In preliminary results from a survey that marketing automation expert David Raab and VentureBeat are running, a third of companies adopting marketing automation are not seeing the value they expected from their fancy new software.
Perhaps in spite of all the ease-of-use improvements in recent years, there’s still a gap between what companies want and what marketing automation systems do.
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Raab asked companies that have adopted marketing automation whether the benefits they’ve received from their new systems were worth the cost and investment in employee time that it took to purchase and implement them. And while 43 percent of respondents said they achieved their ROI goals, and 23 percent said they’d actually achieved better-than-expected results, a significant fraction of customers are not pleased with what they’ve gotten.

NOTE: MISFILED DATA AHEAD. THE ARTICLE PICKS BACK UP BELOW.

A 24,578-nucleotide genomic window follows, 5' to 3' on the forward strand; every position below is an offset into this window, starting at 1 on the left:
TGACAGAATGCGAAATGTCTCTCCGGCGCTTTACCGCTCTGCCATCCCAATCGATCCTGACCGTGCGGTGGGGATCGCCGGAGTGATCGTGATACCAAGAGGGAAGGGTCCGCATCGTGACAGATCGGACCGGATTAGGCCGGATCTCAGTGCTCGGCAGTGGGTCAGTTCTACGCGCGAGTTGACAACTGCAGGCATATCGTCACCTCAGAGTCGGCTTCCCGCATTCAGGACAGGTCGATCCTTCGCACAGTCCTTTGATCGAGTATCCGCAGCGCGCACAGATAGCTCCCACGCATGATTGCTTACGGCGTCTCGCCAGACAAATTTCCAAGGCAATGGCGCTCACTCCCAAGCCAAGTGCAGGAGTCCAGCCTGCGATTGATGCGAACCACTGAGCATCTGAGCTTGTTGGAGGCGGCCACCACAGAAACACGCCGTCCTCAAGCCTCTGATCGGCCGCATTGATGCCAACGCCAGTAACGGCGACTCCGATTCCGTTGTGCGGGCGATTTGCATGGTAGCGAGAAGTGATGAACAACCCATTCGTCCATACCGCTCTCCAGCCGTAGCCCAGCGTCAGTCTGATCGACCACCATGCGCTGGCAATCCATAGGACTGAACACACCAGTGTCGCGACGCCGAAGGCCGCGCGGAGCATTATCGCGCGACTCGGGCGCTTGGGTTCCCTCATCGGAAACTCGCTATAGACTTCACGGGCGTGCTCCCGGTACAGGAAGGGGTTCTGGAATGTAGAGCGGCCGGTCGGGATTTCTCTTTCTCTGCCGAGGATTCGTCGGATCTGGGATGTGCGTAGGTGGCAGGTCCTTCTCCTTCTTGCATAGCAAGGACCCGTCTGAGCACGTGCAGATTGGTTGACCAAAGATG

A full 30 percent said they “could have achieved similar results more cheaply,” and 2.9 percent said they had “wasted time and money, with little to show” for their efforts.
A possible explanation: tiny staff-training budgets.
“There was pitifully little spent on staff training,” Raab said after reviewing the preliminary results. “I wonder if it correlates with satisfaction and features used.”
Also see: The VB Marketing Automation Index
Most companies spent only a fraction on staff training, and many companies did not add any internal or external staff resources to deploy and operate their new systems.
The good news for marketing automation vendors is that almost half of customers report satisfaction with their marketing automation ROI numbers, and a strong cohort of almost a quarter of customers report very strong ROI results.
But clearly, there’s still a way to go for many customers.
VB's research team is studying web-personalization... Chime in here, and we’ll share the results.